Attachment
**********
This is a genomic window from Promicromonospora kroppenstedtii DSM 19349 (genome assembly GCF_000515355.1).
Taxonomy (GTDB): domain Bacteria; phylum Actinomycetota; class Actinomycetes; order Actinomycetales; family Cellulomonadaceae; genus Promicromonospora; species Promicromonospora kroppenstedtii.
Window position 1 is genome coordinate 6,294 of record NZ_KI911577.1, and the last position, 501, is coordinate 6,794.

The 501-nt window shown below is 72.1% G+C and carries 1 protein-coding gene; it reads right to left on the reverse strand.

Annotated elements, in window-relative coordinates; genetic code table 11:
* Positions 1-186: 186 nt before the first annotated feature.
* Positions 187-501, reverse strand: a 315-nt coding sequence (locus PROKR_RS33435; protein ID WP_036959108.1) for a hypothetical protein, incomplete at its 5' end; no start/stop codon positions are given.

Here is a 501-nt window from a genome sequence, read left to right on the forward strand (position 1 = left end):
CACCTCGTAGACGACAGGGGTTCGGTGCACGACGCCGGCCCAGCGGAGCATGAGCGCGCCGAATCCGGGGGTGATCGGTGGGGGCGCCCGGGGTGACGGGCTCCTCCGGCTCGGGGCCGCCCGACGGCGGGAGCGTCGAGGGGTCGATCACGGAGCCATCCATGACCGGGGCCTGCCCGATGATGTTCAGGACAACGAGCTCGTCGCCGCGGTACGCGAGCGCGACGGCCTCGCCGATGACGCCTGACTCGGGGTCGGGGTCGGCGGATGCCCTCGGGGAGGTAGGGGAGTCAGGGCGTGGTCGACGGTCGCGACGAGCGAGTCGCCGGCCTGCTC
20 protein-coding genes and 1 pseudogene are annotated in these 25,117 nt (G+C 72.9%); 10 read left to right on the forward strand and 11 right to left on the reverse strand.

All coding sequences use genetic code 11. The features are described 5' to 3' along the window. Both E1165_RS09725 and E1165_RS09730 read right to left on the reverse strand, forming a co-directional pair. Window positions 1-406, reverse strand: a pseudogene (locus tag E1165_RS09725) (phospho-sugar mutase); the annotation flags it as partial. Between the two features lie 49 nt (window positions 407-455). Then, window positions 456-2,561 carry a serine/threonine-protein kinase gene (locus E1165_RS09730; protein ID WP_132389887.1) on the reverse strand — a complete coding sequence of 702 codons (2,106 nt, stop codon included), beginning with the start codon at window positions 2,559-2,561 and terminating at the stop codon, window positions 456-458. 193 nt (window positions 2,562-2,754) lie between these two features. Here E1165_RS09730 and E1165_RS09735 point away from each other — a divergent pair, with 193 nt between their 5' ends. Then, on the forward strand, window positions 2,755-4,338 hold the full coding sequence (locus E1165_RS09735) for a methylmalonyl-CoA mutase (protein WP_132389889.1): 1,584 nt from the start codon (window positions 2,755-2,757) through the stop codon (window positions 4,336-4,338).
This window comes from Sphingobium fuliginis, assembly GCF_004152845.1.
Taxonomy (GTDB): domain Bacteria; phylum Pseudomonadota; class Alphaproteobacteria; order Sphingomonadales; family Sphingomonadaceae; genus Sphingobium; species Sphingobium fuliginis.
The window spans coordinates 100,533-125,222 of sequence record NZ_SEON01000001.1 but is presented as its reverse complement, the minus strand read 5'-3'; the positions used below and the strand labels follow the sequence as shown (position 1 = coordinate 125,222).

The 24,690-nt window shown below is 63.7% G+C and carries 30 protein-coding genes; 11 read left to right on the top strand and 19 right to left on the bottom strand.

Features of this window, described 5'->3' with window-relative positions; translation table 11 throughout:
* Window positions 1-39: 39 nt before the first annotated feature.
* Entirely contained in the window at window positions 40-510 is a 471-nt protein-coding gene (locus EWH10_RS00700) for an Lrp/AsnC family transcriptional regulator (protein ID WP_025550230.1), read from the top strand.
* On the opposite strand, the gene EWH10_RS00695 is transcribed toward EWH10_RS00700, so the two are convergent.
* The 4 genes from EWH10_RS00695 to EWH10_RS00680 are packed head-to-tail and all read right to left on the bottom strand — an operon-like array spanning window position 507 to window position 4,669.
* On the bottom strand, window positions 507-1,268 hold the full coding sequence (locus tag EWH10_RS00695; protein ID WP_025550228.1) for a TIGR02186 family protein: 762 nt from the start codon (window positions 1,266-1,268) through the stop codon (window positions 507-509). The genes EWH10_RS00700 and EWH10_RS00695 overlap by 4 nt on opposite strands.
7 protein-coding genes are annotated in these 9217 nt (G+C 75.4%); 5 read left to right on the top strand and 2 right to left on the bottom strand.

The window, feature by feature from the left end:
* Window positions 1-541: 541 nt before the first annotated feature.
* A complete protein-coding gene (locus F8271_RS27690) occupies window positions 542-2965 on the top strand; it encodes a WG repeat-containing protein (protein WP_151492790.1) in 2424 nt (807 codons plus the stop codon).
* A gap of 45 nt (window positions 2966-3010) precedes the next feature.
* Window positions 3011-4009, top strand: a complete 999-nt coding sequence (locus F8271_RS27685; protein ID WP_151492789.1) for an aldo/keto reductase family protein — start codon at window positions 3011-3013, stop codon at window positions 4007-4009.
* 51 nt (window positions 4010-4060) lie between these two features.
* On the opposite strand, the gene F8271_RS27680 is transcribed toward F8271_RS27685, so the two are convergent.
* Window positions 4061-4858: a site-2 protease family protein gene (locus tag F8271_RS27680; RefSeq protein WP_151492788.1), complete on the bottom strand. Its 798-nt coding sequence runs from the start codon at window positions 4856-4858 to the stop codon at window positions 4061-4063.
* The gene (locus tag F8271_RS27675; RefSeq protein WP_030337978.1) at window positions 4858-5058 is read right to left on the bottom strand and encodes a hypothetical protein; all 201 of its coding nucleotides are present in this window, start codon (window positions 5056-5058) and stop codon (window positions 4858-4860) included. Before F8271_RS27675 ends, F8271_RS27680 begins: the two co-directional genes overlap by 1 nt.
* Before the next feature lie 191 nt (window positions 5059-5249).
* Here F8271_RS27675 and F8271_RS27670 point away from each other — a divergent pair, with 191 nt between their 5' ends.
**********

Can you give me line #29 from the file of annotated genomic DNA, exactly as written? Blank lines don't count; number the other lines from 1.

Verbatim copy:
* On the opposite strand, the gene F8271_RS27680 is transcribed toward F8271_RS27685, so the two are convergent.